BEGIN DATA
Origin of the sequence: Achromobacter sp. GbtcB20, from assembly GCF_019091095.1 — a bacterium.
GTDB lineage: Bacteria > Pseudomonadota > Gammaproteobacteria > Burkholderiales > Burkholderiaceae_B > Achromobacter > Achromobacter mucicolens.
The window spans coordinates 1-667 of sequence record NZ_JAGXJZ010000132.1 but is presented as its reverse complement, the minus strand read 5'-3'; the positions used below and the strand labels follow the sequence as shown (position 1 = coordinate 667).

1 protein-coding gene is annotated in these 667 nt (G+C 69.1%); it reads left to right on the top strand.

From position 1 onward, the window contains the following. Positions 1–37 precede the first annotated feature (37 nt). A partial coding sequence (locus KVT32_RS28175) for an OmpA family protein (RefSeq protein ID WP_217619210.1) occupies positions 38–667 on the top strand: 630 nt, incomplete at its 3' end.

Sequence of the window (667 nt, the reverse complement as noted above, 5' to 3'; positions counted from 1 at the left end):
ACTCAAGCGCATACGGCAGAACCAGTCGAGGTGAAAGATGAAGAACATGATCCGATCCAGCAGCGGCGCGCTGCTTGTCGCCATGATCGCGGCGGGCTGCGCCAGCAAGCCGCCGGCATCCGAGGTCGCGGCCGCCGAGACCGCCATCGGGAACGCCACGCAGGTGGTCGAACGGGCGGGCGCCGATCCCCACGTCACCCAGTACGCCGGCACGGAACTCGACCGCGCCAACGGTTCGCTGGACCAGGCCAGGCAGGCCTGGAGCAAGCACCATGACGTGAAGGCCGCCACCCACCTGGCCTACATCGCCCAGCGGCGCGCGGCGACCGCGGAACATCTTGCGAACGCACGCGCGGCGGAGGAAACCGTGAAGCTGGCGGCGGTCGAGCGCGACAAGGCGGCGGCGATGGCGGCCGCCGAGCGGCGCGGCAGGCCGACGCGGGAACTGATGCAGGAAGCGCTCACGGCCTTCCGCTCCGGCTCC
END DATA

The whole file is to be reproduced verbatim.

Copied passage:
Origin of the sequence: Achromobacter sp. GbtcB20, from assembly GCF_019091095.1 — a bacterium.
GTDB lineage: Bacteria > Pseudomonadota > Gammaproteobacteria > Burkholderiales > Burkholderiaceae_B > Achromobacter > Achromobacter mucicolens.
The window spans coordinates 1-667 of sequence record NZ_JAGXJZ010000132.1 but is presented as its reverse complement, the minus strand read 5'-3'; the positions used below and the strand labels follow the sequence as shown (position 1 = coordinate 667).

1 protein-coding gene is annotated in these 667 nt (G+C 69.1%); it reads left to right on the top strand.

From position 1 onward, the window contains the following. Positions 1–37 precede the first annotated feature (37 nt). A partial coding sequence (locus KVT32_RS28175) for an OmpA family protein (RefSeq protein ID WP_217619210.1) occupies positions 38–667 on the top strand: 630 nt, incomplete at its 3' end.

Sequence of the window (667 nt, the reverse complement as noted above, 5' to 3'; positions counted from 1 at the left end):
ACTCAAGCGCATACGGCAGAACCAGTCGAGGTGAAAGATGAAGAACATGATCCGATCCAGCAGCGGCGCGCTGCTTGTCGCCATGATCGCGGCGGGCTGCGCCAGCAAGCCGCCGGCATCCGAGGTCGCGGCCGCCGAGACCGCCATCGGGAACGCCACGCAGGTGGTCGAACGGGCGGGCGCCGATCCCCACGTCACCCAGTACGCCGGCACGGAACTCGACCGCGCCAACGGTTCGCTGGACCAGGCCAGGCAGGCCTGGAGCAAGCACCATGACGTGAAGGCCGCCACCCACCTGGCCTACATCGCCCAGCGGCGCGCGGCGACCGCGGAACATCTTGCGAACGCACGCGCGGCGGAGGAAACCGTGAAGCTGGCGGCGGTCGAGCGCGACAAGGCGGCGGCGATGGCGGCCGCCGAGCGGCGCGGCAGGCCGACGCGGGAACTGATGCAGGAAGCGCTCACGGCCTTCCGCTCCGGCTCC